Governor Arnold Schwarzenegger declared a state of emergency on Friday because of three years of below-average rain and snowfall in California, a step that urges urban water agencies to reduce water use by 20 per cent.

Mandatory conservation is an option in the US if the declaration and other measures are insufficient.

The drought has forced farmers to fallow their fields, put thousands of agricultural workers out of work and led to conservation measures in cities throughout the state, which is the top agricultural producer in the US

Agriculture losses could reach $US2.8 billion ($A4.31 billion) this year and cost 95,000 jobs, said Lester Snow, the state water director.

"This drought is having a devastating impact on our people, our communities, our economy and our environment, making today's action absolutely necessary," Schwarzenegger said in his statement.

State agencies must now provide assistance for affected communities and businesses, and the Department of Water Resources must protect supplies, all accompanied by a statewide conservation campaign.

Three dry winters have left California's state and federally operated reservoirs at their lowest levels since 1992.

Federal water managers plan to temporarily cut off water this March to thousands of California farms.

The state has said it probably would deliver just 15 per cent of the water contractors have requested this year.

Schwarzenegger declared a statewide drought in June but stopped short of calling a state of emergency. His 2008 executive order directed the state Department of Water Resources to speed water transfers to areas with the worst shortages and help local water districts with conservation efforts.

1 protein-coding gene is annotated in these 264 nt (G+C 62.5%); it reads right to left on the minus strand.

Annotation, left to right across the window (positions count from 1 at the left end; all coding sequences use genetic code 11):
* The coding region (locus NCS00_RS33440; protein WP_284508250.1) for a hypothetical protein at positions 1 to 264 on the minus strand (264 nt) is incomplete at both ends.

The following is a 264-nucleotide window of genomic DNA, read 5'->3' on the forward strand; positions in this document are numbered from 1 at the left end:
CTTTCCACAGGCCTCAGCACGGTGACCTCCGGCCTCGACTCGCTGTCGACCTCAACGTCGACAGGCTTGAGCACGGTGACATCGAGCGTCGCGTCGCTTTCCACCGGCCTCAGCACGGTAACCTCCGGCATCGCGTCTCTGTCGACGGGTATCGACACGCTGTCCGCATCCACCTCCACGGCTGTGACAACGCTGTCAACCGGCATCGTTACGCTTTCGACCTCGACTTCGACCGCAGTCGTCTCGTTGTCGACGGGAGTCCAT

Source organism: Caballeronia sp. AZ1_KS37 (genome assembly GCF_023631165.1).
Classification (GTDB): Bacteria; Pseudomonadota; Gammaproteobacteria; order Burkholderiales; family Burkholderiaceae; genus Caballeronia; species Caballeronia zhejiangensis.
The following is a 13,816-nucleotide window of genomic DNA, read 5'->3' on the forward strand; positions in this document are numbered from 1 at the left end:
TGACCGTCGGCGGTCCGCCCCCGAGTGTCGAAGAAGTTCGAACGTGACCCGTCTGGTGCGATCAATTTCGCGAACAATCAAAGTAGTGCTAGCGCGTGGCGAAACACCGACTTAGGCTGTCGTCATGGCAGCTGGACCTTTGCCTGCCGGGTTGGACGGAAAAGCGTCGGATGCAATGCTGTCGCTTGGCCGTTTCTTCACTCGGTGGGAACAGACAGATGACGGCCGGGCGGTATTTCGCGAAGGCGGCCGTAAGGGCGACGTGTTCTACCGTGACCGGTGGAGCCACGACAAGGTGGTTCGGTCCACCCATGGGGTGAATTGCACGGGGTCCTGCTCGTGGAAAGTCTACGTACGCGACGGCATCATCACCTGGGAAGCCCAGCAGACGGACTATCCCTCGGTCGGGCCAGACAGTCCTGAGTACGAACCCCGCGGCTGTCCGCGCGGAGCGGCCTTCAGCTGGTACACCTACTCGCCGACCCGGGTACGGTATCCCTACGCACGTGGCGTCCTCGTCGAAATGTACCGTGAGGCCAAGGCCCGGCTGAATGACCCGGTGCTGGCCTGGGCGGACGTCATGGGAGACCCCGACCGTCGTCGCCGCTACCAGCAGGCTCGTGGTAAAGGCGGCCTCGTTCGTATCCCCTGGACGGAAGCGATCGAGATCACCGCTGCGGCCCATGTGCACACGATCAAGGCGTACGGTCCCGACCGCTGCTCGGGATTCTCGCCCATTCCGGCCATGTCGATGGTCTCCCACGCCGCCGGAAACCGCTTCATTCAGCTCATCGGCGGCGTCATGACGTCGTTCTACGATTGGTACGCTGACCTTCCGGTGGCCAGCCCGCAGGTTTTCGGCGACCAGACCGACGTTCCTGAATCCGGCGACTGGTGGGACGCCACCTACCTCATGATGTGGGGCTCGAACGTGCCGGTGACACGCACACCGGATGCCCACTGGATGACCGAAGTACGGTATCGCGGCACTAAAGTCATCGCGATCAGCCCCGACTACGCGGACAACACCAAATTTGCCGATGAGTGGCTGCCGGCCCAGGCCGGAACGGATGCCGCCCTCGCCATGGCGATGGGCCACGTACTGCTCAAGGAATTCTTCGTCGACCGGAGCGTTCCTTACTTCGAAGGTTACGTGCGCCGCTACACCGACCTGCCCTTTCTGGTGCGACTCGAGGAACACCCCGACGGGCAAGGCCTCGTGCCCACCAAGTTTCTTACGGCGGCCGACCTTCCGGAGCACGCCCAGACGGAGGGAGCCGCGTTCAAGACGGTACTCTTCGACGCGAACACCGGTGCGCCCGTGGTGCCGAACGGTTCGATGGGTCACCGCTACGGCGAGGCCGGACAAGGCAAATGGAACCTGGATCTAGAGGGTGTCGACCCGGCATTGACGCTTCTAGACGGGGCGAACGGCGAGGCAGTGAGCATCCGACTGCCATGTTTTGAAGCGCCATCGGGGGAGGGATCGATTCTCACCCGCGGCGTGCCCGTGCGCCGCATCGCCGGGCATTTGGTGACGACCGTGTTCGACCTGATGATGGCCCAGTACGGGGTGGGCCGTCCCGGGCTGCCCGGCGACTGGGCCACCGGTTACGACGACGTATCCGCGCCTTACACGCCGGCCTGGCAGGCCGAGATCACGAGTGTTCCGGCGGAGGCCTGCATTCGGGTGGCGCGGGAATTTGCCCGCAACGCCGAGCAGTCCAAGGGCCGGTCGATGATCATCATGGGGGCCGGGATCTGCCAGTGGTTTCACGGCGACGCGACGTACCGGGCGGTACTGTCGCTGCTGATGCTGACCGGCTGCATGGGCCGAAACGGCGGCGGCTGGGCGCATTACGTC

Over the last few weeks, storms have helped bring the season's rain totals to 87 per cent of average, but the Sierra snowpack remains at 78 per cent of normal for this time of year. State hydrologists say the snowpack must reach between 120 to 130 per cent of normal to make up for the two previous dry winters and replenish California's key reservoirs.

The state delivers water to more than 25 million Californians and more than 300,000 hectares of farmland.

Schwarzenegger's order leaves the door open for more severe restrictions later.

Additional measures can include mandatory water rationing and water reductions if there is no improvement in water reserves and residents fail to conserve on their own.

Associated Press